Golf enthusiasts and philanthropists will hit the greens at North Fork Country Club on Saturday to raise money for underprivileged youth in the Johnstown area.
The Johnstown branch of the National Association for the Advancement of Colored People will host its second annual Martin Luther King Golf Outing in an effort to thwart violence and encourage underprivileged youth, said the Rev. Richard Williams, the branch’s religious affairs chairman.
Williams said the group initially created the outing in the wake of a violent shooting last year.
“It came to me,” he said. “I said, ‘Hey, let’s get something together so we can help the underprivileged.’ ”
Hoping to promote goodwill and put an end to violent acts in the community, Williams said the local NAACP decided to hold the first golf outing.
“I’ve worked with young people and the disadvantaged all my life,” he said, adding that the first outing, held at Berkley Hills Golf Course, drew about 40 golfers.
“The first year was wonderful,” he said, explaining that its success led to the decision to switch from the nine-hole course to the 18-hole North Fork course along Court Drive this year.
Despite the change in location, Williams said the goal to eliminate youth violence remains the same. He cited a recent shooting along Fairfield Avenue in Johnstown and the Trayvon Martin shooting case in Florida as indicators that the group is still far from reaching that goal.
“What we’re trying to do is get to the youth before this happens all over again,” Williams said.
“Instead of hitting one another, hit the golf ball, and, instead of cussing at one another, cuss at your bad shot,” he said jokingly.
Blair County NAACP member Pastor George Bailey said that branch is happy to be partnering with the Johnstown group to make the outing a success.
“We played in it last year,” Bailey said, explaining that weather had an impact on the first outing.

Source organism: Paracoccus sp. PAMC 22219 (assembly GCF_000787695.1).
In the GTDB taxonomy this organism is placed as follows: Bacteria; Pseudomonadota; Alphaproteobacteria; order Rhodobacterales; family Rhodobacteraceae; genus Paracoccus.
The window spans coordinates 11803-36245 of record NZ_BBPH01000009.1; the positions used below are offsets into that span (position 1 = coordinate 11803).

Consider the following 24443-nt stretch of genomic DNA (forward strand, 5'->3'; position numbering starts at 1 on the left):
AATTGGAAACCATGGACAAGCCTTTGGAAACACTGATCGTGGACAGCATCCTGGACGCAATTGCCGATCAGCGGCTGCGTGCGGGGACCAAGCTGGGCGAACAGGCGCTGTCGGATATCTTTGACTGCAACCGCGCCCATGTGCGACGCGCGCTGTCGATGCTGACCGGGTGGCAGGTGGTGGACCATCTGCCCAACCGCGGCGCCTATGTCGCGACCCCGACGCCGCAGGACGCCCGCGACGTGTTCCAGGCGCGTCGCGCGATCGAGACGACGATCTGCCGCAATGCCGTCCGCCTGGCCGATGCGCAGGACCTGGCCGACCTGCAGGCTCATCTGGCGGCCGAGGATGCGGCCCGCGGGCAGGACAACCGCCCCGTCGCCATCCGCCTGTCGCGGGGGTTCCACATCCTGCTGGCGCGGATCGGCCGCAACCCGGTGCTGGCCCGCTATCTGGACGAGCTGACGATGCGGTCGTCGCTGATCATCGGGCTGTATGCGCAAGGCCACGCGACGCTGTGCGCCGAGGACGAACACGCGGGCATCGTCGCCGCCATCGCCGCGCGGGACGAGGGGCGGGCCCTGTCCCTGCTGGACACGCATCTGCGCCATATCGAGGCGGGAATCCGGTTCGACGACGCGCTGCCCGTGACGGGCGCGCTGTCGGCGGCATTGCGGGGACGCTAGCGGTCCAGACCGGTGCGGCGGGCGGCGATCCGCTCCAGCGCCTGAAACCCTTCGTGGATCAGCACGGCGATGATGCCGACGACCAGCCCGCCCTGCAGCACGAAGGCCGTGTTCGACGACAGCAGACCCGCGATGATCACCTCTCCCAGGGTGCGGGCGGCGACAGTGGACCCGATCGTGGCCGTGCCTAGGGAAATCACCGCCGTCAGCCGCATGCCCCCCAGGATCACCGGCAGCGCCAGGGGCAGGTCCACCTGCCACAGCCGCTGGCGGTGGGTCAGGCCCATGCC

“It was a real bad rainy day,” he said. “We got about four holes in, and then we got the gusher.”
Bailey said he hopes the weather will be favorable this year so the outing can be a success.
The NAACP hopes to increase the number of participants by about 20 golfers, Williams said.
“We have about 30 registered right now, but we want about 60,” he said.
The outing is open to the public, and those wishing to participate can do so by registering for a $60 entry fee, Williams said.
Participants will compete in four-man teams. The outing will begin at 1:30 p.m.
“You get all you can eat, chances for prizes, a cart and 18 holes of golf,” he said. “You can’t beat it.”
The money raised from registration fees and donations from the outing’s sponsors will be redistributed to those in need, Williams said.
“It doesn’t go to any one individual,” he said. “It goes to individuals.”
The money will be used to fund scholarships and to aid disadvantaged youth, he said.
Williams said the Johnstown NAACP hopes to increase participation and money raised each year.
“If we don’t reach out, then we’ll have the same problems we’re having now,” he said. “It has to stop now.”